Roto, for short, is the painstaking process of generating mattes for plates that are
to be composited. These black and white shapes are generated as pieces of digital
footage that are either stored separately or in the alpha channel of a file format
like Quicktime or sequences of pict files. Roto is a general term that covers many
techniques. Mattes may be generated with digital paint or, in most professional tools,
through the use of animatable splines.
Splines are paths drawn in one of two fashions. Bezier splines are more common and will
serve as a good introduction as they are found in many desktop tools that may not even
involve video. These tools include, but are not limited to, Adobe Illustrator and Macromedia's
Freehand. The other spline type is refered to as natural or B-splines. These are
not very common outside of high end tools.
However, B-splines are somewhat similar to the NURBS (nonuniform rational
that are used in many 3D modeling packages.
The main difference between the
two types of splining has to do with the way the shapes are drawn and later animated.
Bezier splines assume that the simplest way to connect three points is a triangle,
which with some more manipulation can be changed to show rounded edges while a natural
spline assumes that each of its points will serve as a tangent to the shape it describes.
This difference is best illustrated by the graphics on the left. Because the two types of
differences, the vast majority of artists are fiercely loyal to one or the other. Their
strengths, however, lie in different areas and the best tools will offer the ability to
work with either or both types of splines on the same plate. For example, if one were to
attempt to roto a walking person carrying a brief case with either natural or Bezier splines,
their individual weeknesses would cause hours of unnecessary pain. The difficulties are
due to the inefficient method of defining "square" corners with natural splines and the
unnatural curved path motion of Bezier splines caused by overly maleable "split" handles.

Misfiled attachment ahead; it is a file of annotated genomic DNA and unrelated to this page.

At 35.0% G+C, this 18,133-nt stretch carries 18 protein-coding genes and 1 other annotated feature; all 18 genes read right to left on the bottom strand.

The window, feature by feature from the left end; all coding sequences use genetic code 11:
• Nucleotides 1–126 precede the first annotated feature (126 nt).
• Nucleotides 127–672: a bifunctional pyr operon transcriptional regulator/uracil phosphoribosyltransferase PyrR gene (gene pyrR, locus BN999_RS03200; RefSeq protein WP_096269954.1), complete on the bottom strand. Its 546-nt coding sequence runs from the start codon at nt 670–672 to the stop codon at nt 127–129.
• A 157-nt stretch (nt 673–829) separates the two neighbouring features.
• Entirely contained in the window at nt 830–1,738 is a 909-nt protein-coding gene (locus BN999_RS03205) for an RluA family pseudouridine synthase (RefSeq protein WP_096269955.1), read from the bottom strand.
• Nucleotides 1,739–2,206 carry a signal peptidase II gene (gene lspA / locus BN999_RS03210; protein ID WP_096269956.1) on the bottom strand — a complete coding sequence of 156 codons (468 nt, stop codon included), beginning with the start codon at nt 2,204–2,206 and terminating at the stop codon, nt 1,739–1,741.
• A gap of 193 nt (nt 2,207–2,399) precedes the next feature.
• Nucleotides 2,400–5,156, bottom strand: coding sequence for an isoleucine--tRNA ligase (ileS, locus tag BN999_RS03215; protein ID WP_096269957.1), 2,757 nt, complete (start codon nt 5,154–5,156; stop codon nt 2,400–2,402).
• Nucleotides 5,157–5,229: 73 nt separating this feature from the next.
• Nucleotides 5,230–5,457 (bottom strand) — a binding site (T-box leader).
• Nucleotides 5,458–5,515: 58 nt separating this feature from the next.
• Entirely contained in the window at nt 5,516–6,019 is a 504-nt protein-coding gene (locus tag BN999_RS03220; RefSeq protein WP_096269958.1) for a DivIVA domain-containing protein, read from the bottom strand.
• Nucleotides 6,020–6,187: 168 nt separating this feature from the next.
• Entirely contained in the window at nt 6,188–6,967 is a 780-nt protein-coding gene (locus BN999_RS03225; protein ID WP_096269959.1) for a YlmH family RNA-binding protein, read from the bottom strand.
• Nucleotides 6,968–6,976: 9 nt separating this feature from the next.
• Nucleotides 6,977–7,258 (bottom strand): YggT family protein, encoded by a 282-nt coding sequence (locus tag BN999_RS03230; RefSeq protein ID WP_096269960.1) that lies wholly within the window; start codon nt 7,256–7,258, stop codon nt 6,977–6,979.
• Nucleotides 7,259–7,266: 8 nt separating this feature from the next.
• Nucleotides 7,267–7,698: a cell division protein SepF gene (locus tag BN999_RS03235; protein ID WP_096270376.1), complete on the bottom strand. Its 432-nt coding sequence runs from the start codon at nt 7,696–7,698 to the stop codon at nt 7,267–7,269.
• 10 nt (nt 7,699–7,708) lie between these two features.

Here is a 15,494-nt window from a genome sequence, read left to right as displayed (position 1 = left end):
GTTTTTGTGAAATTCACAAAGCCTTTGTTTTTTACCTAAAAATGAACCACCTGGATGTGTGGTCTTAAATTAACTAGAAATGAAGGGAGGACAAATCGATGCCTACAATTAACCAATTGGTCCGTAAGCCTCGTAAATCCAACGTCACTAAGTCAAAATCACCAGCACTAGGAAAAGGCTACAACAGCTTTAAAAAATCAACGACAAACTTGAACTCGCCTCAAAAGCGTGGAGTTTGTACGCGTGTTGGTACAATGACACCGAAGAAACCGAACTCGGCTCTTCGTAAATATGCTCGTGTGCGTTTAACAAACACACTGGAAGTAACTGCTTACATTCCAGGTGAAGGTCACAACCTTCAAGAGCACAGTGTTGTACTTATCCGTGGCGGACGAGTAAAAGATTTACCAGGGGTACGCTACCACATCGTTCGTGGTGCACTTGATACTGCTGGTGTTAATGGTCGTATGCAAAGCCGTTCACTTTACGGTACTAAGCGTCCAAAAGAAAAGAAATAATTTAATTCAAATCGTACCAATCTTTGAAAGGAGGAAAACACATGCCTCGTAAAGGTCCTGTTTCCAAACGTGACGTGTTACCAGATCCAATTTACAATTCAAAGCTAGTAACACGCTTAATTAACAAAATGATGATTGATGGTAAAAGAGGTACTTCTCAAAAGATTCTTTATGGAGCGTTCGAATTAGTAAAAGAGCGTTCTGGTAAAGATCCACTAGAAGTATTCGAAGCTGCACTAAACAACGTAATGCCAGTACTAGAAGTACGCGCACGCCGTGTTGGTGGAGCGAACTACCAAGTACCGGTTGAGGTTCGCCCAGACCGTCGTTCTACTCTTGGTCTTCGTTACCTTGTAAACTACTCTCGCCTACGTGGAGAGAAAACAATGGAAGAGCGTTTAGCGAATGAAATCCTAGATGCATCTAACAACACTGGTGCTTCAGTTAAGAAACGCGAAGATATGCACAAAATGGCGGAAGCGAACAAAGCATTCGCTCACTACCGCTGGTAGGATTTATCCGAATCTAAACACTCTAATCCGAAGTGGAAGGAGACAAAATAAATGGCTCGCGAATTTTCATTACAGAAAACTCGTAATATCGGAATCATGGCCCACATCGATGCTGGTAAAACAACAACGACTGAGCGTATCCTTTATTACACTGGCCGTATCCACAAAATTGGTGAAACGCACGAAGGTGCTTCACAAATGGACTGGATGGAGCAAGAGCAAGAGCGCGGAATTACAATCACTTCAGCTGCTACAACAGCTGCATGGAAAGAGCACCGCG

The best solution would be to quickly define a rectangular path for the brief case using
Beziers and then use the organic curves of
natural spline to follow the motion of the walking figure.
Tools which use spline-based matte generation include Adobe After Effects, Puffin Desgins'
Commotion, Avid's Matador & Elastic Reality, Discreet's Flint/Flame/Inferno, Post Digital's
Roto and several others. In my experience, the best tool out there for cutting mattes
is Commotion. I will not hide my bias; I spent over a year with Puffin as the
fourth employee on staff but in that time and since have not seen a tool which comes close.
No tool compares to Commotion's multiple spline types, multiple
paths per plate, resolution independant realtime playback of splines and footage, and
camera angle correct motion blurred mattes.
Commotion runs on a $2,000 Macintosh and soon will do the same on a NT box; this is in contrast
to half of the other products mentioned above which require that you go out and buy or
tie up an existing $40,000 - $500,000 workstation just so that someone can cut your mattes.
Rotoscoping has been aided a great deal by some slick digital tools but it will always be a
time consuming process when it is done right. Done wrong it can be a really time consuming
process, produce an unusable product, or both. The bottom line is that work of this
nature should be done as cheaply as possible to produce the best quality product that it
can. This means that its probally best to spend the cash that you would have spent on
one Flame session to outfit your own studio with a kick butt Macintosh Commotion station.
For a more in depth look at the features of each of these products, check out the
For an explanation of how these mattes could be generated in an automated fashion,
check out the keying section.
Back to the Visual Effects area.
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